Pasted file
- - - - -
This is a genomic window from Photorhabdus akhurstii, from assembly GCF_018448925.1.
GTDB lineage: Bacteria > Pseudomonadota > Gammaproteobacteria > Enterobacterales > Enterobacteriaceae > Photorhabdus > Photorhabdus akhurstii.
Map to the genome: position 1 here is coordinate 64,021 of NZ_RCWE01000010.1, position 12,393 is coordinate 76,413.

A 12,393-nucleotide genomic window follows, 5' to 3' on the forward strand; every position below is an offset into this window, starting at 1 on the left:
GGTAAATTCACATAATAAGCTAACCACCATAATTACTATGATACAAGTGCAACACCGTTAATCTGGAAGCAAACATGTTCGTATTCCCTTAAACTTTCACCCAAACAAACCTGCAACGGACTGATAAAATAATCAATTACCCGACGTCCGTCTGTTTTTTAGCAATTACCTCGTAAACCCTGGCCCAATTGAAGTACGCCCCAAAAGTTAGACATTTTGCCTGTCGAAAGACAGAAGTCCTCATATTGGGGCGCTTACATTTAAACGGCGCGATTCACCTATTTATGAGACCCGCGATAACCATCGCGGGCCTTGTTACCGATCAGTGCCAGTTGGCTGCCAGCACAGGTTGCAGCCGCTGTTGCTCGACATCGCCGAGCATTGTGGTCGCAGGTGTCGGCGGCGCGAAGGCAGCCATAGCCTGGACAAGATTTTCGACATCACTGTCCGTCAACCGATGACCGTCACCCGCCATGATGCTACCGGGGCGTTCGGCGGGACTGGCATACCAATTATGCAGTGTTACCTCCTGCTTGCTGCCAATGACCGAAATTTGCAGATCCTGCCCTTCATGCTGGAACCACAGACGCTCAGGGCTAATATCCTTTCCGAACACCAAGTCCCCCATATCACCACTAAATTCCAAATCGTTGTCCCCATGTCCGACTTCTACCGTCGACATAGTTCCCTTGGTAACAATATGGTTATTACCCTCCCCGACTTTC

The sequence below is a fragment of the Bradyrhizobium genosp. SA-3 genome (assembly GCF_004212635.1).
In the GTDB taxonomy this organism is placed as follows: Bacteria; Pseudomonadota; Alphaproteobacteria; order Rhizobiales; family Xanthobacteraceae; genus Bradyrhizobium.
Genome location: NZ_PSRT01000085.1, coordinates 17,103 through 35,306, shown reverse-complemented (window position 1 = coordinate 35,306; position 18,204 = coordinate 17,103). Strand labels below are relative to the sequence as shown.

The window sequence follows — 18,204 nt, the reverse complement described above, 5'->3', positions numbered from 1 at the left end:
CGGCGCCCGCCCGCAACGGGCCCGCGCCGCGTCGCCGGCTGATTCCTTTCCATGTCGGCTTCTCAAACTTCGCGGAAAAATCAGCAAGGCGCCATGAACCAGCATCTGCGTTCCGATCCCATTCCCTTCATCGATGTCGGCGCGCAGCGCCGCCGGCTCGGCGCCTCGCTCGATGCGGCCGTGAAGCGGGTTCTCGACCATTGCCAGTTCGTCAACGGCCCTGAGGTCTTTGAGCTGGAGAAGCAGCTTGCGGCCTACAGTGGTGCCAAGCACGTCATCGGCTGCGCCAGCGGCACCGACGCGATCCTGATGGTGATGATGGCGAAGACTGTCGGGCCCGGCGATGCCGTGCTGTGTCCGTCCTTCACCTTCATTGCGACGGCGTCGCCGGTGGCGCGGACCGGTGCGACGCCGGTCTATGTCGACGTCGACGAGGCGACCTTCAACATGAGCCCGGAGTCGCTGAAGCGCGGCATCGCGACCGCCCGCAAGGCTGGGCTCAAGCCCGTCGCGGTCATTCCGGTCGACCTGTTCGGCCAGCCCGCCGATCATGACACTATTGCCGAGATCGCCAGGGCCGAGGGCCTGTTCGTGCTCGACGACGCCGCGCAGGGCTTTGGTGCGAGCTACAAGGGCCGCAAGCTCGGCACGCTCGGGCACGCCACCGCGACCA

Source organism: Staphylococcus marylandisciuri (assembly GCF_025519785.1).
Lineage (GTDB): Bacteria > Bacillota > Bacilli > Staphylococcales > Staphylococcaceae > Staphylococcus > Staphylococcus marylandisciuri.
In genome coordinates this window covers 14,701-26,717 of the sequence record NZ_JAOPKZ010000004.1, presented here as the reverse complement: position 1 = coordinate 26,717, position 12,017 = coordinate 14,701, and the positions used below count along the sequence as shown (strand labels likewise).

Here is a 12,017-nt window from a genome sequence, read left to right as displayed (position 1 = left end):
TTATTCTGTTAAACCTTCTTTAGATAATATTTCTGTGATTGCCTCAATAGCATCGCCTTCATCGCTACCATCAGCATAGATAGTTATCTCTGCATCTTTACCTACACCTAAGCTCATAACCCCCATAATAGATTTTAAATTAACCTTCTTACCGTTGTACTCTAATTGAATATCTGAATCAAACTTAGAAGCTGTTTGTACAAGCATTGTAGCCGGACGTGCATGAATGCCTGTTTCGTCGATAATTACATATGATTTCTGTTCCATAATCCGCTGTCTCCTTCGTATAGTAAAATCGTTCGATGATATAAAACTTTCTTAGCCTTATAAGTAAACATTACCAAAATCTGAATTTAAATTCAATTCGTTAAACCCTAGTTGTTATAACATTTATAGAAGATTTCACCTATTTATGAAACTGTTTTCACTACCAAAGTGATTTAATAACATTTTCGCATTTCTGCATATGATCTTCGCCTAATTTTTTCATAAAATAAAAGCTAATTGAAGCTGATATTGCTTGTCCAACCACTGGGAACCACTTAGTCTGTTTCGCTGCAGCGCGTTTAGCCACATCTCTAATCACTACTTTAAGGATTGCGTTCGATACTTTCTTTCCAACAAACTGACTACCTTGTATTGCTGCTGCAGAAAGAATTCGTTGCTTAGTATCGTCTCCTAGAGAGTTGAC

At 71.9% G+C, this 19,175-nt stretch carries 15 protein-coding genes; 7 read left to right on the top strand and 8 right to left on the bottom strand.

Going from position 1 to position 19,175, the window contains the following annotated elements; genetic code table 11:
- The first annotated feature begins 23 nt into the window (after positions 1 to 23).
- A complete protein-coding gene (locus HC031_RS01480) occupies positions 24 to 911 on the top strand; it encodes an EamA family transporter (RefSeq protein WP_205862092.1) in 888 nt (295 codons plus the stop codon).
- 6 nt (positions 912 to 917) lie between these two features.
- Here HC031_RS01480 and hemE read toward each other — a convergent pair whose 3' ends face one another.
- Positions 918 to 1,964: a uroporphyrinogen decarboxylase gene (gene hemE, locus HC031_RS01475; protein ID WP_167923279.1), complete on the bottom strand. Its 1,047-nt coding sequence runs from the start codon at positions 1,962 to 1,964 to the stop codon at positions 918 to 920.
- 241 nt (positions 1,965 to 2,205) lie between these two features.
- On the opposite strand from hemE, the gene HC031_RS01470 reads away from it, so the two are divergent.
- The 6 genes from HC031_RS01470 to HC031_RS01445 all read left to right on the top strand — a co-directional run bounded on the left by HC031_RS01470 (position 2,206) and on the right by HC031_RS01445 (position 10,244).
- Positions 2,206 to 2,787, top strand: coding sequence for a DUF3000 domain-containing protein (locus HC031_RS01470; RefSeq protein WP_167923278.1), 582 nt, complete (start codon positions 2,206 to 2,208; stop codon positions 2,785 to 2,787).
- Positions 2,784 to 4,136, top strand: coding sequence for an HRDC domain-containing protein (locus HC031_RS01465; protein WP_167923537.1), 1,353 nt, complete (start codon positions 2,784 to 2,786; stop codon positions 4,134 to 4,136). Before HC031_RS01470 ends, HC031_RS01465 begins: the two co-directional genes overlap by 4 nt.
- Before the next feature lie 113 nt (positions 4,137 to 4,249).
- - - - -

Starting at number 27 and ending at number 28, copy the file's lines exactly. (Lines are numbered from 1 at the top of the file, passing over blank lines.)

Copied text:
- Positions 2,784 to 4,136, top strand: coding sequence for an HRDC domain-containing protein (locus HC031_RS01465; protein WP_167923537.1), 1,353 nt, complete (start codon positions 2,784 to 2,786; stop codon positions 4,134 to 4,136). Before HC031_RS01470 ends, HC031_RS01465 begins: the two co-directional genes overlap by 4 nt.
- Before the next feature lie 113 nt (positions 4,137 to 4,249).